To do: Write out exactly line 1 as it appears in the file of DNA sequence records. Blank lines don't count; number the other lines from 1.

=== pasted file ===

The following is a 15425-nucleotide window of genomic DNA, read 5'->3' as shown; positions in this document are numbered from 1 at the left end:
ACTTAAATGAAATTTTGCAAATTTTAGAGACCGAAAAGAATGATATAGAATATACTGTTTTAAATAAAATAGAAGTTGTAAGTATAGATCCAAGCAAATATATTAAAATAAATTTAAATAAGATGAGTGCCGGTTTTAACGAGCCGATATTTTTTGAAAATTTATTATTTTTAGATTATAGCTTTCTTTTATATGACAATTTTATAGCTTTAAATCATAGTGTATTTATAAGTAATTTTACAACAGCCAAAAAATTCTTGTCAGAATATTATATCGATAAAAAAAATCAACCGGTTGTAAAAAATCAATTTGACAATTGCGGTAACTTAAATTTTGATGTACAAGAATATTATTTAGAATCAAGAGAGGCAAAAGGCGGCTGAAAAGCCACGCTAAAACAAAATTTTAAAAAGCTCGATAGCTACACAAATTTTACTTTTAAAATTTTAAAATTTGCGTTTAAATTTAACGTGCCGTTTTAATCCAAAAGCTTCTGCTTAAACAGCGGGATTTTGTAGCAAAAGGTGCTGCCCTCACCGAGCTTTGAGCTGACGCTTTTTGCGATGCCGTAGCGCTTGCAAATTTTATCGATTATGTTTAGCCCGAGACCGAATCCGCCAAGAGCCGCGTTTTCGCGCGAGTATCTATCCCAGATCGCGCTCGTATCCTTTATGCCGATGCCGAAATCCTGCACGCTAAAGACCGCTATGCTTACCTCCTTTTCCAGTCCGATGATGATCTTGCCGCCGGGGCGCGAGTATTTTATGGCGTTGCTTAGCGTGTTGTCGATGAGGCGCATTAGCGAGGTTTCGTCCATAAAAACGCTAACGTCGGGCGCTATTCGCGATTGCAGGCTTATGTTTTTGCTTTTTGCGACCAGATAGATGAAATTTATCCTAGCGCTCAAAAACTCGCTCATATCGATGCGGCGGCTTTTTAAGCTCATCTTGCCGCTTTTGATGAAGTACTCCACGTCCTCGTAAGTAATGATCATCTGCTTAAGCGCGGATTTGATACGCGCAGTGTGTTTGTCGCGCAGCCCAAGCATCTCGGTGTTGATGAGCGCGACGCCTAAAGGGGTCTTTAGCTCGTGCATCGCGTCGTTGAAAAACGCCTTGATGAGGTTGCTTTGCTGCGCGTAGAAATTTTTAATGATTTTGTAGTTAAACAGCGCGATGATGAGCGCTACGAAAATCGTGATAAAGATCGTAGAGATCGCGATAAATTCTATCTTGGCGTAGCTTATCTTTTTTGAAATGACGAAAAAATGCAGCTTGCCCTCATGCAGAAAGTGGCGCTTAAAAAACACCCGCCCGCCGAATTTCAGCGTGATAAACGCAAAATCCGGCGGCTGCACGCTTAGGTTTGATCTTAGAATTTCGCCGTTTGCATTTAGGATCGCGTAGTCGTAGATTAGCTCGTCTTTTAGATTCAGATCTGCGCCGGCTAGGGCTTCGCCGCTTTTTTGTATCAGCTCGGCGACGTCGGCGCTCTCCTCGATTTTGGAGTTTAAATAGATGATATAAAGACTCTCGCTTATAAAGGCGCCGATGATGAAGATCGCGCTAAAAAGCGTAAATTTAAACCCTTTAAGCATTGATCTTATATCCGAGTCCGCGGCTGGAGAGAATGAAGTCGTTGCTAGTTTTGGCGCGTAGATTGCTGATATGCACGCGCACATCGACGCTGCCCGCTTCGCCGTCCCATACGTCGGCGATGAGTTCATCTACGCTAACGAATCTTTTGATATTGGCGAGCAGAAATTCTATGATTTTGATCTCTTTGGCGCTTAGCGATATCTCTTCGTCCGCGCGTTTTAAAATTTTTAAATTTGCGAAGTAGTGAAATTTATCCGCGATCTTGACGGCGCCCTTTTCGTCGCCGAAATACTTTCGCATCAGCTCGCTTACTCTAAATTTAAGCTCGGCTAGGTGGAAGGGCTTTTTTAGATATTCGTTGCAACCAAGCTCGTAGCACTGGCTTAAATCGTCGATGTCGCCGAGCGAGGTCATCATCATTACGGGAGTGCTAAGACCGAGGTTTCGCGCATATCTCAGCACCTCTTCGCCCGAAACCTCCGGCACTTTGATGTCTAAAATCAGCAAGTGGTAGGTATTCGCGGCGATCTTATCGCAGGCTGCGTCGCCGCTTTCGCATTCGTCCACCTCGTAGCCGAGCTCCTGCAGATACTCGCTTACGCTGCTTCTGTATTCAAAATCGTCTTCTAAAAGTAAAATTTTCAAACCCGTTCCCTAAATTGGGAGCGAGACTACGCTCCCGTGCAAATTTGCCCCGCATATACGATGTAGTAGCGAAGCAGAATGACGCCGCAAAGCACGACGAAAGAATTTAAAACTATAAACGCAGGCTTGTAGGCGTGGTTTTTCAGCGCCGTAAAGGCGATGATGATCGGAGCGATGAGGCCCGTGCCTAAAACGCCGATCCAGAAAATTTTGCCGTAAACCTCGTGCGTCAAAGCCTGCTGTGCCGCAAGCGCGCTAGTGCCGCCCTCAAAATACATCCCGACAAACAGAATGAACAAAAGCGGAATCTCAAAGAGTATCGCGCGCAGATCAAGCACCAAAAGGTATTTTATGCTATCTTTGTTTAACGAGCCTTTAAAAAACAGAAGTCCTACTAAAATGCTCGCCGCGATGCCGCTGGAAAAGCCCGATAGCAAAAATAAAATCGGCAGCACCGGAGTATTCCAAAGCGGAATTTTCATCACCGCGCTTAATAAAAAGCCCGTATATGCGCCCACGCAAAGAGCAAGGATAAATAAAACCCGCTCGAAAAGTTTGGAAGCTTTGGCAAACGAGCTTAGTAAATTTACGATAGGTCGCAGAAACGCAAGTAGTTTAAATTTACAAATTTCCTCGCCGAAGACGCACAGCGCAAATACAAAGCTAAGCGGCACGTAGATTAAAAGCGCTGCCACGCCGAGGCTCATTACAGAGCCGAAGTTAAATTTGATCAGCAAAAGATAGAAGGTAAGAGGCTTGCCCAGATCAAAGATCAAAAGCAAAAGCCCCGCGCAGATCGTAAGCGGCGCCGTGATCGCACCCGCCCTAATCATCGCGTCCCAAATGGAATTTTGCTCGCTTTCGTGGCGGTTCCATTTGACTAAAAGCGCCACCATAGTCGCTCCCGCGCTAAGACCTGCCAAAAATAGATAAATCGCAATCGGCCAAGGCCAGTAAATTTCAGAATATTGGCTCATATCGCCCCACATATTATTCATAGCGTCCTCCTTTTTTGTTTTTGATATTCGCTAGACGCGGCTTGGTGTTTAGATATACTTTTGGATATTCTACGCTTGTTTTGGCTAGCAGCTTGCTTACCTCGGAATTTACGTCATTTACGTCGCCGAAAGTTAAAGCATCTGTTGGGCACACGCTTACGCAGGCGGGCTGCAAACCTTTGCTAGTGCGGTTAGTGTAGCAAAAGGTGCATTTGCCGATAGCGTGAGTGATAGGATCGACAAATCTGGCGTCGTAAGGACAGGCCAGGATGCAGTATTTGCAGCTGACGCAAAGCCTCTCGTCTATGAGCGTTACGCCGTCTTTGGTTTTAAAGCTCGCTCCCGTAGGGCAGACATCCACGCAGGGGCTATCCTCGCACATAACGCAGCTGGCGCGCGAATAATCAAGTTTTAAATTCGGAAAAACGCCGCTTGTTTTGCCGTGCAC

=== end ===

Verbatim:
The following is a 15425-nucleotide window of genomic DNA, read 5'->3' as shown; positions in this document are numbered from 1 at the left end: